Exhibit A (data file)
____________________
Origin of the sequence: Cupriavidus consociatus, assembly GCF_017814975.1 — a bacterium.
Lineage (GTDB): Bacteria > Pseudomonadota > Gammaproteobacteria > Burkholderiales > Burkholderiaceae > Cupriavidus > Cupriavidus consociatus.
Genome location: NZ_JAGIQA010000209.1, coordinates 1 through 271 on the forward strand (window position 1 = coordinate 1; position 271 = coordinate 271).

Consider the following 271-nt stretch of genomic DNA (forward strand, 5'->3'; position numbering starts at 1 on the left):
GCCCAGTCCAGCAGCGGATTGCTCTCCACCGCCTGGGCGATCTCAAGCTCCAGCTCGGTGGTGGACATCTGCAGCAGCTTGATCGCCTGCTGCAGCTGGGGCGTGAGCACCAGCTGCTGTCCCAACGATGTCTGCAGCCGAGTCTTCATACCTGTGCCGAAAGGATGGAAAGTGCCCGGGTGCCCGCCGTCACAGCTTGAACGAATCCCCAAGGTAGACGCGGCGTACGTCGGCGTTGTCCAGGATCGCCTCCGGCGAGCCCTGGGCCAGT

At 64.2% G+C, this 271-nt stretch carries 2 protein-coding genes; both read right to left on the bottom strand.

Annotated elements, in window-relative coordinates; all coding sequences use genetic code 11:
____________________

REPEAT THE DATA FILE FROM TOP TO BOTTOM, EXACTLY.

Origin of the sequence: Cupriavidus consociatus, assembly GCF_017814975.1 — a bacterium.
Lineage (GTDB): Bacteria > Pseudomonadota > Gammaproteobacteria > Burkholderiales > Burkholderiaceae > Cupriavidus > Cupriavidus consociatus.
Genome location: NZ_JAGIQA010000209.1, coordinates 1 through 271 on the forward strand (window position 1 = coordinate 1; position 271 = coordinate 271).

Consider the following 271-nt stretch of genomic DNA (forward strand, 5'->3'; position numbering starts at 1 on the left):
GCCCAGTCCAGCAGCGGATTGCTCTCCACCGCCTGGGCGATCTCAAGCTCCAGCTCGGTGGTGGACATCTGCAGCAGCTTGATCGCCTGCTGCAGCTGGGGCGTGAGCACCAGCTGCTGTCCCAACGATGTCTGCAGCCGAGTCTTCATACCTGTGCCGAAAGGATGGAAAGTGCCCGGGTGCCCGCCGTCACAGCTTGAACGAATCCCCAAGGTAGACGCGGCGTACGTCGGCGTTGTCCAGGATCGCCTCCGGCGAGCCCTGGGCCAGT

At 64.2% G+C, this 271-nt stretch carries 2 protein-coding genes; both read right to left on the bottom strand.

Annotated elements, in window-relative coordinates; all coding sequences use genetic code 11: